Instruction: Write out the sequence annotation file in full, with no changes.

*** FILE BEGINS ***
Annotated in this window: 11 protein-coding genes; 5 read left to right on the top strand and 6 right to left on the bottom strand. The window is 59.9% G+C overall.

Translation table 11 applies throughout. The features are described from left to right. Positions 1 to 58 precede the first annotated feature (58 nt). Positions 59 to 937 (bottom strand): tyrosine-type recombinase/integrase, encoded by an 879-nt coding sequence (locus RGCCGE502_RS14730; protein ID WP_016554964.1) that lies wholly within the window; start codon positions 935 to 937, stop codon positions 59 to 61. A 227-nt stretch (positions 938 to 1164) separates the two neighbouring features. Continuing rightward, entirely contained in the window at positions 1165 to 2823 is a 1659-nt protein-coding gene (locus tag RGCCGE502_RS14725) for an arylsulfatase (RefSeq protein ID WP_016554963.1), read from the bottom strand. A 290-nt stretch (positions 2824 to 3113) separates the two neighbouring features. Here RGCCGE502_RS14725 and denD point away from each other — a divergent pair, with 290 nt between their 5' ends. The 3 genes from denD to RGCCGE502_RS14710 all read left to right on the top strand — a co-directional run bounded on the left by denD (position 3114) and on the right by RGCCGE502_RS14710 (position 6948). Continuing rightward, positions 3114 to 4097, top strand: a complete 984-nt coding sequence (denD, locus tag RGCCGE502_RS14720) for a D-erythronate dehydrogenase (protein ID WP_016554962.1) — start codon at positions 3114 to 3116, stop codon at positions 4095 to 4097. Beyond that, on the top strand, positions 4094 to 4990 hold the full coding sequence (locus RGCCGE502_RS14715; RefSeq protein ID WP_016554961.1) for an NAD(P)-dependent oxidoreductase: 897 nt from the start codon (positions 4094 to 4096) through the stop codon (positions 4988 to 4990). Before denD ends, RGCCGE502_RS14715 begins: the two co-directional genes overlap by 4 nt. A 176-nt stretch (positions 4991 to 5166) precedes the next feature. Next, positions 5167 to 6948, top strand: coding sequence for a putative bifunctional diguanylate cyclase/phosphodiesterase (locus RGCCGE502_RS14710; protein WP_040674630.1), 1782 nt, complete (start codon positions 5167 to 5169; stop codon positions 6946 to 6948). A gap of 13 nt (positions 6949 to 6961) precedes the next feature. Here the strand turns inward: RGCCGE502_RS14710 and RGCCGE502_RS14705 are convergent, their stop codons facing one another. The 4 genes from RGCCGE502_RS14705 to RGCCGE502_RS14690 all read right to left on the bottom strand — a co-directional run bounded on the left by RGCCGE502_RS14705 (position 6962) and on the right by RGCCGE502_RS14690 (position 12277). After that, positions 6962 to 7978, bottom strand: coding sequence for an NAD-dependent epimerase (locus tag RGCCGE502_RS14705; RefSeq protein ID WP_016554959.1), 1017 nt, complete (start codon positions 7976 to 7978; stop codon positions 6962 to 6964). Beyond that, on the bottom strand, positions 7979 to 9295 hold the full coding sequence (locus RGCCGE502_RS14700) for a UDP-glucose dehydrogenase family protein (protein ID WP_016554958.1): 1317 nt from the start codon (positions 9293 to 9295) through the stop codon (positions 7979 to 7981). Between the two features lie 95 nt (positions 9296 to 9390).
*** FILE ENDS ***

Annotated in this window: 11 protein-coding genes; 5 read left to right on the top strand and 6 right to left on the bottom strand. The window is 59.9% G+C overall.

Translation table 11 applies throughout. The features are described from left to right. Positions 1 to 58 precede the first annotated feature (58 nt). Positions 59 to 937 (bottom strand): tyrosine-type recombinase/integrase, encoded by an 879-nt coding sequence (locus RGCCGE502_RS14730; protein ID WP_016554964.1) that lies wholly within the window; start codon positions 935 to 937, stop codon positions 59 to 61. A 227-nt stretch (positions 938 to 1164) separates the two neighbouring features. Continuing rightward, entirely contained in the window at positions 1165 to 2823 is a 1659-nt protein-coding gene (locus tag RGCCGE502_RS14725) for an arylsulfatase (RefSeq protein ID WP_016554963.1), read from the bottom strand. A 290-nt stretch (positions 2824 to 3113) separates the two neighbouring features. Here RGCCGE502_RS14725 and denD point away from each other — a divergent pair, with 290 nt between their 5' ends. The 3 genes from denD to RGCCGE502_RS14710 all read left to right on the top strand — a co-directional run bounded on the left by denD (position 3114) and on the right by RGCCGE502_RS14710 (position 6948). Continuing rightward, positions 3114 to 4097, top strand: a complete 984-nt coding sequence (denD, locus tag RGCCGE502_RS14720) for a D-erythronate dehydrogenase (protein ID WP_016554962.1) — start codon at positions 3114 to 3116, stop codon at positions 4095 to 4097. Beyond that, on the top strand, positions 4094 to 4990 hold the full coding sequence (locus RGCCGE502_RS14715; RefSeq protein ID WP_016554961.1) for an NAD(P)-dependent oxidoreductase: 897 nt from the start codon (positions 4094 to 4096) through the stop codon (positions 4988 to 4990). Before denD ends, RGCCGE502_RS14715 begins: the two co-directional genes overlap by 4 nt. A 176-nt stretch (positions 4991 to 5166) precedes the next feature. Next, positions 5167 to 6948, top strand: coding sequence for a putative bifunctional diguanylate cyclase/phosphodiesterase (locus RGCCGE502_RS14710; protein WP_040674630.1), 1782 nt, complete (start codon positions 5167 to 5169; stop codon positions 6946 to 6948). A gap of 13 nt (positions 6949 to 6961) precedes the next feature. Here the strand turns inward: RGCCGE502_RS14710 and RGCCGE502_RS14705 are convergent, their stop codons facing one another. The 4 genes from RGCCGE502_RS14705 to RGCCGE502_RS14690 all read right to left on the bottom strand — a co-directional run bounded on the left by RGCCGE502_RS14705 (position 6962) and on the right by RGCCGE502_RS14690 (position 12277). After that, positions 6962 to 7978, bottom strand: coding sequence for an NAD-dependent epimerase (locus tag RGCCGE502_RS14705; RefSeq protein ID WP_016554959.1), 1017 nt, complete (start codon positions 7976 to 7978; stop codon positions 6962 to 6964). Beyond that, on the bottom strand, positions 7979 to 9295 hold the full coding sequence (locus RGCCGE502_RS14700) for a UDP-glucose dehydrogenase family protein (protein ID WP_016554958.1): 1317 nt from the start codon (positions 9293 to 9295) through the stop codon (positions 7979 to 7981). Between the two features lie 95 nt (positions 9296 to 9390).